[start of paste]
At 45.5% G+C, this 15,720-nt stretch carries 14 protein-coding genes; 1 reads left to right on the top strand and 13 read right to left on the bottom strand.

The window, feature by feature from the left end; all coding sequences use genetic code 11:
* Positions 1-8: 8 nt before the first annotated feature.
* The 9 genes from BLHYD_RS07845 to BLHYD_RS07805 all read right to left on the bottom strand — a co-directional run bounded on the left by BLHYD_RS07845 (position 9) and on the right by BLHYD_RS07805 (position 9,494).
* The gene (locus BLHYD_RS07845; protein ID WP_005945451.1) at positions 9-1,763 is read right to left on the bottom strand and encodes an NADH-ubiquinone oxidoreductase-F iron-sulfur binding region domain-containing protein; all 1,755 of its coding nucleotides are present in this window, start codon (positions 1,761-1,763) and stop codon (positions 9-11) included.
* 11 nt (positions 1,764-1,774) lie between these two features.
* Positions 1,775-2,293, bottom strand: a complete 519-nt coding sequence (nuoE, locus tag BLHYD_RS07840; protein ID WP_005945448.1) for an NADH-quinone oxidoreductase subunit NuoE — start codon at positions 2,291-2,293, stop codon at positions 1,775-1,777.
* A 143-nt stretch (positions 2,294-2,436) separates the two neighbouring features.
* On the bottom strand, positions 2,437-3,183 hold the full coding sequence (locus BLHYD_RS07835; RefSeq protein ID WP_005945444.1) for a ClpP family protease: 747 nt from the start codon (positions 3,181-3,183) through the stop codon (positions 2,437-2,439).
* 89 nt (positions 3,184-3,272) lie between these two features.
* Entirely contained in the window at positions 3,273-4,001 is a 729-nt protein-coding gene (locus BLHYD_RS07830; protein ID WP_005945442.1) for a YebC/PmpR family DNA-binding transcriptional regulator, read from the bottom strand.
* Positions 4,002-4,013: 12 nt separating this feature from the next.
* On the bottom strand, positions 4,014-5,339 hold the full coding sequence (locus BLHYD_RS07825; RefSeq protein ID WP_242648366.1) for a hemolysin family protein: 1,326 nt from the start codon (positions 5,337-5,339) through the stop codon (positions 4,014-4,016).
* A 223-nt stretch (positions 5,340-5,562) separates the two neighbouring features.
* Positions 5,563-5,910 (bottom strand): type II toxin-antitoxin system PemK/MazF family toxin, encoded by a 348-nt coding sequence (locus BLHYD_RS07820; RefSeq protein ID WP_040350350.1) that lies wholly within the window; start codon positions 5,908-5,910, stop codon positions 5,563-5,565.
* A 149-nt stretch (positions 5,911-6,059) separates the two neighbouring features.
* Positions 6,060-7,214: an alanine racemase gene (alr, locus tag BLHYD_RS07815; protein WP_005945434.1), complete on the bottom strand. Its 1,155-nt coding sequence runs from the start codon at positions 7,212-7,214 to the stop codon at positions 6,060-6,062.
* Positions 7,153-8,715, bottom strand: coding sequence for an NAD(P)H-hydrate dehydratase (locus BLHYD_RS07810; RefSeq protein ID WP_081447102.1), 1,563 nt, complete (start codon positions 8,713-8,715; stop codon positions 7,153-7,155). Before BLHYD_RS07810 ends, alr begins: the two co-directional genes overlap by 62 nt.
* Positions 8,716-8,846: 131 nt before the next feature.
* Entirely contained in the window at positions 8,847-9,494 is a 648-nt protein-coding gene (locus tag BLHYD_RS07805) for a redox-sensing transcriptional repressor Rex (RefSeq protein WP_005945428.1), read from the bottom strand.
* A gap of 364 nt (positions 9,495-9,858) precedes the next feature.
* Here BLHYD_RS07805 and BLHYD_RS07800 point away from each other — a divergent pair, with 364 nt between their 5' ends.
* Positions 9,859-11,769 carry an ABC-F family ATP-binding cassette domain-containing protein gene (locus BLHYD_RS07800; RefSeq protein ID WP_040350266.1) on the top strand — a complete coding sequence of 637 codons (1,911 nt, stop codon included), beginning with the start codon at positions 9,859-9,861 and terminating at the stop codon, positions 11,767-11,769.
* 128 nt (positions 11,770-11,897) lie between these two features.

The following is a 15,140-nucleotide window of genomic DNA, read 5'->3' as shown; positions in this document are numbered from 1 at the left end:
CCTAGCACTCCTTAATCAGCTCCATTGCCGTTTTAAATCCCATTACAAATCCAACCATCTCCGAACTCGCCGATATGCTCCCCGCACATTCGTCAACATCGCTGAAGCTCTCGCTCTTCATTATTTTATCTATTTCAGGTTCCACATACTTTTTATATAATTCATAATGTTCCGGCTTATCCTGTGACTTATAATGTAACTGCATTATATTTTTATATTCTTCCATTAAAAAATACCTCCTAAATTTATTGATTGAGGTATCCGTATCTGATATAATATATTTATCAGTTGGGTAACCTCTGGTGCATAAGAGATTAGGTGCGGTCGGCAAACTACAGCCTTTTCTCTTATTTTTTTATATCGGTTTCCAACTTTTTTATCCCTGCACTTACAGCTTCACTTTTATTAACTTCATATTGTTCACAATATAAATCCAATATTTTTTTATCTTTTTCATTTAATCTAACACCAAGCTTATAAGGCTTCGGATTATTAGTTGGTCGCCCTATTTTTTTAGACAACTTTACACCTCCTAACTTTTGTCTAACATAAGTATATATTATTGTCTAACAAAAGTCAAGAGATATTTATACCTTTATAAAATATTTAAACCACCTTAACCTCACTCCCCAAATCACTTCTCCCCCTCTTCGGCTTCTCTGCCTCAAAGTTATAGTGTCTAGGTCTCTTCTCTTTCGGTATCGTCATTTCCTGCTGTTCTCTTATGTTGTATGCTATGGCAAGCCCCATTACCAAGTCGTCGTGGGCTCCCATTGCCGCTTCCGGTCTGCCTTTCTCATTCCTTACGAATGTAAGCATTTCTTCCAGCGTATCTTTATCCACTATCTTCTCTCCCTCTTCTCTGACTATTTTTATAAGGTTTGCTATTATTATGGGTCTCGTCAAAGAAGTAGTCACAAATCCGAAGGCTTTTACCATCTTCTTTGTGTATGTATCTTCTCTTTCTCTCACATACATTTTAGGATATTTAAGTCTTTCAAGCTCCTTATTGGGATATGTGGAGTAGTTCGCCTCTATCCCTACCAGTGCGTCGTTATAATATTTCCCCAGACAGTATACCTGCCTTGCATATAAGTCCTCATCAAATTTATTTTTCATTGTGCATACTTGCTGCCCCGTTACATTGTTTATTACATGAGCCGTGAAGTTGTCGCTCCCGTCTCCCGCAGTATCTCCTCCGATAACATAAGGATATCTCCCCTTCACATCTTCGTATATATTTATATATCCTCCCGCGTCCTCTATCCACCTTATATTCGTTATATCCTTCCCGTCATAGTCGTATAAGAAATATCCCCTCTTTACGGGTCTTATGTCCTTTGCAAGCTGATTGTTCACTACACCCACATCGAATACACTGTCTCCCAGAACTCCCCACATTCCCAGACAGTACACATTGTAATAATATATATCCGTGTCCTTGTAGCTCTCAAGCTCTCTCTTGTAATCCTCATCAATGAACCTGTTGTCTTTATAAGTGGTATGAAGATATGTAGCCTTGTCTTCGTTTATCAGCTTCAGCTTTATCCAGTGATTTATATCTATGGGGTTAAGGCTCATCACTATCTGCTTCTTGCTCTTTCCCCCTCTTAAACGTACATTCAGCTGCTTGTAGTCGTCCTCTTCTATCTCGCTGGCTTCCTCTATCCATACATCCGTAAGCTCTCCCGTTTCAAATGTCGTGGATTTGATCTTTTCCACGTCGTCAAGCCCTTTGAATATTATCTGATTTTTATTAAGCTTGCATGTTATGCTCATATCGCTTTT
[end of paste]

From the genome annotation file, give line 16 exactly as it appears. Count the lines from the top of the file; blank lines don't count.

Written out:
* A 149-nt stretch (positions 5,911-6,059) separates the two neighbouring features.